Mixing colors more than once!

Science activities that children initiate motivate teachers to extend and expand the activity. Children learn more details about their area of interest and make connections with other concepts when they work more than once on activities about the same concept, such as mixing colors. If you see a child noticing colors mixing at the easel, offer to bring out additional materials to explore color mixing.
See the October Early Years column, Color Investigations in Science and Children (NSTA membership required) to read about additional coloring mixing activitities.
When an activity is both easy to prepare and easy to clean up, teachers are more likely to see that it happens, and to encourage the children to repeat the activity. These two circumstances can come together in activities where children are mixing and separating colors with a variety of materials. Colored acetate (sold as clear wrapping paper in party stores) is dry, easy to store, and easy for children to handle over and over again to create new colors when they overlap the squares of color.
Mixing paint need not be messy if tiny spoonfuls are served onto a plate, mixed with a single finger, pressed with a paper towel or sheet of paper to record the colors achieved, and then washed off the plate to begin again. The young scientists repeat the process, discuss their procedures with each other, and record their results. Don’t worry that you are stifling their work by using small amounts on occasion. Children enjoy changes in scale, going small and going big!
In collaboration with their students, teachers discover new ways to explore familiar concepts. Tell about your color explorations in a comment so we can all learn.

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3 Responses to Mixing colors more than once!

  1. Marie Faust Evitt says:

    I agree that children enjoy changes in scale. In my classroom we often do big group projects and then similar projects on a small scale that children can take home or that I can keep in their portfolios. I have written a curriculum book for early childhood teachers that will be published by Gryphon House in late spring 2009 called Thinking BIG, Learning BIG: Connecting Science, Math, Literacy and Language in Early Childhood. Related to your example, Peggy, we do a lot of color mixing when we explore the topics of the moon and outer space. After studying photos of the moon, sun and planets, children fingerpaint representations. We talk about what paints they might mix to creat colors that approximate the various objects in the sky. We have several large linoleum circles (cutouts from countertops), round serving trays and smaller plastic plates that the children use as a base to mix colors. The children mix a few spoonfuls or squirts of paint on the linoleum or the back of the trays or plates. After they have mixed the paint as much as they want they wash their hands then take a sheet of paper and make a print of their painting. When they use the back of the tray or plate you don’t have to precut the paper so it fits inside. You can just leave the painting as a print on a full sheet of paper, or, after it is dry, children can cut around it. It’s amazing how realistic these paintings sometimes look. When children mix yellow and blue on the back of a tray and then make a print of it, the paintings often look remarkably like photos of the Earth from space with blue, green and white swirls. We do the color mixing over several days so children have many opportunities to explore color and size comparisons. Children who start out reluctant to touch the paint even with one finger often become more enthusiastic over time. The class can create a whole universe for a classroom wall. Marie Faust Evitt Mountain View Parent Nursery School author of Thinking BIG, Learning BIG: Connecting Science, Math, Literacy and Language in Early Childhood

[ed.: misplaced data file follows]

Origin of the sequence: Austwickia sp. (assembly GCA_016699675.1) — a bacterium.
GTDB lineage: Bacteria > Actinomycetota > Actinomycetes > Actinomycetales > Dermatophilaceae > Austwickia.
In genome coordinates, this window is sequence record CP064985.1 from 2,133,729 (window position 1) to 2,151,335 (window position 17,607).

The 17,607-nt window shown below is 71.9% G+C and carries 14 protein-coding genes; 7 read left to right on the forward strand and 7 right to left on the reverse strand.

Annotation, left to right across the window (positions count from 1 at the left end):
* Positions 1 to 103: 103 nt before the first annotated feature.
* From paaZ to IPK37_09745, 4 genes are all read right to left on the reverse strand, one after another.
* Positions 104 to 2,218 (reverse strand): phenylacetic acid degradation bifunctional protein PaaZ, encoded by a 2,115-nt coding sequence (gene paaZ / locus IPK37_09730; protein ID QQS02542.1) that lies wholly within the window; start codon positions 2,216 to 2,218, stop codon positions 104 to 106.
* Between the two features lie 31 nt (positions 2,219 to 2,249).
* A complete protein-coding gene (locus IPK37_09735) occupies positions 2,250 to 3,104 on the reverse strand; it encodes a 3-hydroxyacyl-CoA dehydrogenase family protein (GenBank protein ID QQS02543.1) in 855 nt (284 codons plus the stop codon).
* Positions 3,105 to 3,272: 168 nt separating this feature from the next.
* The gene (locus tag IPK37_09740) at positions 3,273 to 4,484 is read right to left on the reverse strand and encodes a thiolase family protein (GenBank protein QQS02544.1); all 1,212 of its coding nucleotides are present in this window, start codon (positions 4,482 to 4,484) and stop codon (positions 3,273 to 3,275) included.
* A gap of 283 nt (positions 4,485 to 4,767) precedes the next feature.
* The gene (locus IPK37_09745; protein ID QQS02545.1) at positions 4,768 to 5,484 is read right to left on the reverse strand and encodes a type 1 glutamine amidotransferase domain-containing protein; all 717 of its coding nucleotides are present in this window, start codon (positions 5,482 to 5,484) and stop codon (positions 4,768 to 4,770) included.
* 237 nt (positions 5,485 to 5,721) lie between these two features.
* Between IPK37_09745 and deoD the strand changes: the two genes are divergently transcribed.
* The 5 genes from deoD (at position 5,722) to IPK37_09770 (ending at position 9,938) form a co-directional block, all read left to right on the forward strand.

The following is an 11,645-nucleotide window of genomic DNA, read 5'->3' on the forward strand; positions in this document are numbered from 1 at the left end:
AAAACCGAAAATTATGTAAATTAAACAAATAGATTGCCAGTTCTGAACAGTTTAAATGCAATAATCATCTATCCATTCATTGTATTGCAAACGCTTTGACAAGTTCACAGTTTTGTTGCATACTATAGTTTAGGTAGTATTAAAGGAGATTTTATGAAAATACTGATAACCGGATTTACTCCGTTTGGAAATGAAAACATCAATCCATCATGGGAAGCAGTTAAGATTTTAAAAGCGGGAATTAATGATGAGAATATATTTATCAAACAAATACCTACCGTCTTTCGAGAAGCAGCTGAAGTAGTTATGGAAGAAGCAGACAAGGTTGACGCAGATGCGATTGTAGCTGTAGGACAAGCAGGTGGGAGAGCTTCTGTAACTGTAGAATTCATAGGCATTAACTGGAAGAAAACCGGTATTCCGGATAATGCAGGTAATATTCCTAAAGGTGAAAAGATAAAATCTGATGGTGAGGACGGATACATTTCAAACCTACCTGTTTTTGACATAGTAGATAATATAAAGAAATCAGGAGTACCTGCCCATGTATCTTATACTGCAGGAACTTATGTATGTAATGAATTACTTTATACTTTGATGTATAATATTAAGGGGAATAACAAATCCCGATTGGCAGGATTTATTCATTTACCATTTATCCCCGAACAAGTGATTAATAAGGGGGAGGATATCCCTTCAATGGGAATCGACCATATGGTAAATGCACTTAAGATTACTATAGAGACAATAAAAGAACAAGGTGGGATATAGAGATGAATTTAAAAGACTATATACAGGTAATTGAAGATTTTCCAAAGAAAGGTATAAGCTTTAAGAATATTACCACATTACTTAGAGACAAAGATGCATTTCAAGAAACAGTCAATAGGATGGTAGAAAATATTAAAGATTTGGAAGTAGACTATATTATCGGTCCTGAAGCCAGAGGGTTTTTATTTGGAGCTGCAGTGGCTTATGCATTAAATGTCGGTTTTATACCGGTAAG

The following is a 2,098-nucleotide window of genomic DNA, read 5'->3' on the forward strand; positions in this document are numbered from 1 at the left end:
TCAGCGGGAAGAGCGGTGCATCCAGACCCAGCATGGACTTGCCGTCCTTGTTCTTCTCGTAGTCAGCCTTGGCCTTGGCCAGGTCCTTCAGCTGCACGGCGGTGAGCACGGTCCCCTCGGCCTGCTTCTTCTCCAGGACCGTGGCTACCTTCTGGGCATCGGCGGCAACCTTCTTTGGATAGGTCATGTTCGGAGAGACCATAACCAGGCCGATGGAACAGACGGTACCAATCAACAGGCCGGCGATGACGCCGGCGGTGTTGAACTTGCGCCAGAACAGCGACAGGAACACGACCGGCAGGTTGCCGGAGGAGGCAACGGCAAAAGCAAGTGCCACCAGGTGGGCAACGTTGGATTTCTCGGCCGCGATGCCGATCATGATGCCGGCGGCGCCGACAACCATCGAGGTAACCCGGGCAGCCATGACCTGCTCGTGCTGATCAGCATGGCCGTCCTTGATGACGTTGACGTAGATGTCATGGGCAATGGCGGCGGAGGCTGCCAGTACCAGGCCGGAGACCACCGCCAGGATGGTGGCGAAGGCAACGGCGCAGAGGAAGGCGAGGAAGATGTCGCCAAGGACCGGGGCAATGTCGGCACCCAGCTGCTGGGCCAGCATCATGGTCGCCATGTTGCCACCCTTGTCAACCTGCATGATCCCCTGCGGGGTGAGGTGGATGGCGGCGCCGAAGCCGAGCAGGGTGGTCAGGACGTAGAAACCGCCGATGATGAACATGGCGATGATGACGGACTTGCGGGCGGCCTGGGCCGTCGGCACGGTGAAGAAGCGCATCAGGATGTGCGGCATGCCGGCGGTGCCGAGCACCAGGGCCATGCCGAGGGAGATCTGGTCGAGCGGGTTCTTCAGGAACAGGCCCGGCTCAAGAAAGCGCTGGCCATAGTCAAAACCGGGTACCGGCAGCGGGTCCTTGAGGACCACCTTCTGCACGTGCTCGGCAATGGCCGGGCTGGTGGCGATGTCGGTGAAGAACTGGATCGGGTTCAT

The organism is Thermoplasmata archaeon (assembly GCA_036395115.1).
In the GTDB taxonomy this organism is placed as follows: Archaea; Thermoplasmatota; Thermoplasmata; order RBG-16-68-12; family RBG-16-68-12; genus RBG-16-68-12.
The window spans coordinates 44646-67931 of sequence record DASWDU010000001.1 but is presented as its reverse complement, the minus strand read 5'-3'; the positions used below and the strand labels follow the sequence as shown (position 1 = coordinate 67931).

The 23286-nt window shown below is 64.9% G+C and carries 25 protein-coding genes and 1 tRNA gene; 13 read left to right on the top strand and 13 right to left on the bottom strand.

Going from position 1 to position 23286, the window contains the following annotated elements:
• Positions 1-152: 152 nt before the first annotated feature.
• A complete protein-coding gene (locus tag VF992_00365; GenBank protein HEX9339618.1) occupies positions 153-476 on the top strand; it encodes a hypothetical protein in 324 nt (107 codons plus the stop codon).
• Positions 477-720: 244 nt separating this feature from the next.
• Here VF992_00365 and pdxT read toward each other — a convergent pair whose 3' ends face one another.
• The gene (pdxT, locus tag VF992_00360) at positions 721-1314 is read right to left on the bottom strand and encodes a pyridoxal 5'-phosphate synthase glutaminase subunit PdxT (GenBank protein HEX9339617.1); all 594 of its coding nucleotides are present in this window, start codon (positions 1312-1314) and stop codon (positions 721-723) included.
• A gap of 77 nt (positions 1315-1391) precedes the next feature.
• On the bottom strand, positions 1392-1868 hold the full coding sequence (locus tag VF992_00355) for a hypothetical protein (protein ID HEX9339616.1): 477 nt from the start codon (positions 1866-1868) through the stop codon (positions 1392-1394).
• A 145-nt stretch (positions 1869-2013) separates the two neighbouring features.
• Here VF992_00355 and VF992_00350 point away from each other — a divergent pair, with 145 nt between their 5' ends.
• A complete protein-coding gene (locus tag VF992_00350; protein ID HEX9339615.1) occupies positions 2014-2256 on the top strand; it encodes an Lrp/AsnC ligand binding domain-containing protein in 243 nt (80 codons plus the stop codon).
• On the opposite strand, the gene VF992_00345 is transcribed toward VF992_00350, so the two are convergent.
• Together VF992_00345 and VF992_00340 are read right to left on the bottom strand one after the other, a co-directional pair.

2. Norma says:

    One of the best experiments with mixing colors that I have found is using Karo syrup. We put a large drop of syrup in the middle of a paper plate and then add one drop of yellow, one of red, and one of blue food coloring on the karo syrup. Then as the child holds the plate up and lets the syrup run, the colors begin to mix and make other colors. They can keep turning the plate so that he syrup does not drip off. They get all different colors as well as shapes. This activity worked well for students who have trouble sitting still for very long and I have found that they are totally fascinated with the changing shapes and colors and will stay at this activity for a long time.

  3. Peggy says:

    Oooh, keeping karo on a tipped plate sounds like so much fun, and a good activity to explore viscosity of liquids as well as color mixing. Children could repeat the activity with water. Thanks for sharing Norma!

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